Damaged arteries cannot deliver enough oxygen to other parts of the body. “For this reason, high blood pressure can also lead to brain and kidney damage,” the Ohio-based foundation adds.

To reduce risk: Limit alcohol, which have a direct hypertensive effect on the body; watch salt intake, since salt increases blood pressure; and reduce stress through exercise or relaxation techniques. 

“If these steps don’t work,” the Reader’s Digest feature says, “medication becomes necessary.  Once blood pressure is lowered, further damage to arteries is minimized or stopped.”

• High cholesterol levels: Your body makes cholesterol, and you also get it when you eat eggs, meats and dairy products. When you have more than your body needs, cholesterol can cause plaque to build up in your arteries. This thick, hard plaque can clog your arteries like a blocked pipe.

“If there is a clog in a coronary artery, your heart gets too little blood and oxygen,” WebMD says.  “Without enough oxygen, your heart becomes weak and damaged. If the plaque breaks open, a blood clot may form on top of the buildup, further blocking blood flow. Or, a blood clot can break off and flow to an artery in another part of the body. If a clot completely blocks an artery feeding your heart, you have a heart attack.”

To reduce risk: “Limit saturated fat—found in meat and dairy foods—and replaces it with monounsaturated fat; consume lots of fruits, vegetables, beans and grains,” the Reader’s Digest suggests.  “Cholesterol-lowering medications may be needed.”

 Obesity: This is a risk factor for fatal heart attacks, even for people who do not have the conditions normally associated with cardiovascular disease, according to Bill Hendrick in article published by WebMd Health News.

He based this statement from a study done by the University of Glasgow in Scotland, which associated obesity with an increased risk of fatal heart attacks. 

“We already knew that being obese meant you had a higher chance of having a heart attack,” says Dr. Jennifer Logue, one of the study researchers.  They thought high cholesterol and blood pressure were the reasons obese people had more heart attacks.  But their study has shown two new things: “obese, middle-aged men have a 60-percent increased risk of dying from a heart attack than nonobese middle-aged men, even after we cancel out any of the effects of cholesterol, blood pressure and other cardiovascular risk factors.”

This means, she says, that “obesity itself may be causing fatal heart attacks through a factor that we have not yet identified.”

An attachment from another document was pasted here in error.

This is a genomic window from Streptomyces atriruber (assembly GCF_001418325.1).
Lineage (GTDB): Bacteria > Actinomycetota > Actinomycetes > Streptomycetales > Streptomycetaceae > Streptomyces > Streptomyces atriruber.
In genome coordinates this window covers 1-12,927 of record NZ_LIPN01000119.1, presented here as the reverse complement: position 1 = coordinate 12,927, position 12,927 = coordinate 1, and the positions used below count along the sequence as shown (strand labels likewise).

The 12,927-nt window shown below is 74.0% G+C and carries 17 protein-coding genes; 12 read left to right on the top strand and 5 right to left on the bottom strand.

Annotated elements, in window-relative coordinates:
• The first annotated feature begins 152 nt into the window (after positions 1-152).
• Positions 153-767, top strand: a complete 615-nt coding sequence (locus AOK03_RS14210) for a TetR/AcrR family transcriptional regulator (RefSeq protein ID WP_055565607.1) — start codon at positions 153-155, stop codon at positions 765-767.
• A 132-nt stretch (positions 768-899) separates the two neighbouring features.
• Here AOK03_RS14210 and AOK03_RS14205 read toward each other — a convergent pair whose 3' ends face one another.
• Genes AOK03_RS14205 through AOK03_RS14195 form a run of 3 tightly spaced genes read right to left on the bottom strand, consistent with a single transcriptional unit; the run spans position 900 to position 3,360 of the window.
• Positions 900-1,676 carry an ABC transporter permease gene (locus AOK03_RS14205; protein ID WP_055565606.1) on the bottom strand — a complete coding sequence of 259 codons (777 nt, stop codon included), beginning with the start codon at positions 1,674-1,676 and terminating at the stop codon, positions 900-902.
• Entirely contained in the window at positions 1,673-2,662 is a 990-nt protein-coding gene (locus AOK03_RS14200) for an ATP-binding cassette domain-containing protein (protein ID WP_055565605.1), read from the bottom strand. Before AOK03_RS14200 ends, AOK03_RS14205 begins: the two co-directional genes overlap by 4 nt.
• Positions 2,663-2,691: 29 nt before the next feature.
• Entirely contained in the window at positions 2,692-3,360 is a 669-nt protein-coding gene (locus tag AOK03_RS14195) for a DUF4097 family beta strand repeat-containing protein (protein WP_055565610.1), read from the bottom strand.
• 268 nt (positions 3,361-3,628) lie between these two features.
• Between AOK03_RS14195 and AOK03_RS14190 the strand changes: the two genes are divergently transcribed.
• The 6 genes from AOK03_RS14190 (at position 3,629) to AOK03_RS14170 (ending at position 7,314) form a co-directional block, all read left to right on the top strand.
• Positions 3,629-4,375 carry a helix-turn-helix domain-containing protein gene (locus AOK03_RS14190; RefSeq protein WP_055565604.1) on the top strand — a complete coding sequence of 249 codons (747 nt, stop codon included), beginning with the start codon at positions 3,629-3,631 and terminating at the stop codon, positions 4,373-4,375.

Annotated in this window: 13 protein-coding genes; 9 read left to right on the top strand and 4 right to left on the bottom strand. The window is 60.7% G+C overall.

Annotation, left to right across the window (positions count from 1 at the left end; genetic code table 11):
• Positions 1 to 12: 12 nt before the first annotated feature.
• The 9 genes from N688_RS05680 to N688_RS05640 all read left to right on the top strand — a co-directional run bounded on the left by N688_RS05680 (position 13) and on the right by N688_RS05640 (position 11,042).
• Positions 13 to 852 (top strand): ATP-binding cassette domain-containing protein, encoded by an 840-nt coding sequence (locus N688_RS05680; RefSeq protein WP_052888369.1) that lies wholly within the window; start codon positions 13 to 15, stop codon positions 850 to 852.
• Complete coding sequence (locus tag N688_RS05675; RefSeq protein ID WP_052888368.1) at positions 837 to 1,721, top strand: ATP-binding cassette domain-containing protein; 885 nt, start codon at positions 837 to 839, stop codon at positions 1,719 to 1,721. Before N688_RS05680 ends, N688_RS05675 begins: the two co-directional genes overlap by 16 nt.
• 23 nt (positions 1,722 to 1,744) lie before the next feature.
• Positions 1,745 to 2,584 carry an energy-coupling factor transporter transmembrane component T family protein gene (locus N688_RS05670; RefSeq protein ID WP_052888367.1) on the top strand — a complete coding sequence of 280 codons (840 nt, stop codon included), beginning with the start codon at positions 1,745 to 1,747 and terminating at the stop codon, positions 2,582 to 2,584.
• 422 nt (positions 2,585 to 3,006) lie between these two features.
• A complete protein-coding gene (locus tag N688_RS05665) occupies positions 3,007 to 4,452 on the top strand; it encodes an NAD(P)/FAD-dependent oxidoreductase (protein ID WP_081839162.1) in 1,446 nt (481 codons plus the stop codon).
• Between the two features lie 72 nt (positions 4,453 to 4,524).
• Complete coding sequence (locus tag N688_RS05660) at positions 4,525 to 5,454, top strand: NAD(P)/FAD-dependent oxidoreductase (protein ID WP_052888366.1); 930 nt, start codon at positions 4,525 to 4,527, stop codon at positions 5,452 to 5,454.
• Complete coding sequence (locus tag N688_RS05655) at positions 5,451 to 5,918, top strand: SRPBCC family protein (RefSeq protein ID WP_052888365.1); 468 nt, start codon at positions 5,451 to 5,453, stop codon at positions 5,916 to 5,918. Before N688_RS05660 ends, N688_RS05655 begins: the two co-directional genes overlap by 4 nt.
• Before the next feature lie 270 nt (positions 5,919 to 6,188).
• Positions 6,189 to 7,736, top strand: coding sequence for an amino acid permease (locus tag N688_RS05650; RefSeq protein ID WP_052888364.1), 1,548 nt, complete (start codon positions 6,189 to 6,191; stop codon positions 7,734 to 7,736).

To reduce risk: “Fluctuations in weight from repeated dieting may actually be worse for the heart than a stable, excessive weight,” Reader’s Digest claims.  “The only way to lose weight safely and permanently is to modify exercise and eating habits permanently.  Limit fats and eat lots of produce, grains and beans.”

• Diabetes: Both Type 1 and Type 2 forms tend to damage arteries and promote hypertension and harmful cholesterol levels.  A recent study showed that adults being treated for diabetes are just as likely to have a heart attack or stroke.

“Adults who need glucose-lowering drugs are at very high risk for heart attacks and strokes, and they need to be monitored closely for this and treated with appropriate medications,” study researcher Tina Ken Schramm told WebMD.

To reduce risk: “Controlling blood-sugar levels with diet, weight loss, exercise and, in some cases, medication, reduces coronary risk factors for Type 1 diabetics—and probably for Type 2 patients, as well,” the Reader’s Digest says.

• Smoking: Smokers are almost twice as likely to have a heart attack compared with people who have never smoked.  “Smoking damages the lining of your arteries, leading to a buildup of fatty material [atheroma], which narrows the artery,” the British Heart Foundation says.

According to the foundation, the carbon monoxide in tobacco smoke reduces the amount of oxygen in the blood. This means the heart has to pump harder to supply the body with the oxygen it needs.

In addition, the nicotine in cigarettes stimulates the body to produce adrenaline, which makes the heartbeat faster and raises the blood pressure, making the heart work harder.  Blood is more likely to clot, which increases the risk of having a heart attack.

To reduce risk: Studies have found that people who have stopped smoking for at least five years have the same heart-attack risk as people who never smoked.  Try to quit smoking before it’s too late.  If you fail, ask help from your doctor.

• Exercise: The Geneva-based World Health Organization believes that more than 60 percent of the global population is not sufficiently active. When people are inactive, this can lead to a host of metabolic changes in the body. Those are changes in the way the body works. Those changes can lead to things like increased fat tissue in the body, a higher resting heart rate, and a higher blood pressure in general. All those can increase a person’s chance of getting a heart attack.

To reduce risk: “Moderate exercise, such as walking, can help the average person lose weight faster than heavy workouts, because most people can keep going longer at a moderate pace—and thus burn more calories,” the Reader’s Digest says.  “With your doctor’s okay, build up to a program of 45-minute workouts four or five times a week—and include strength training, since the extra muscle it builds will burn calories faster.”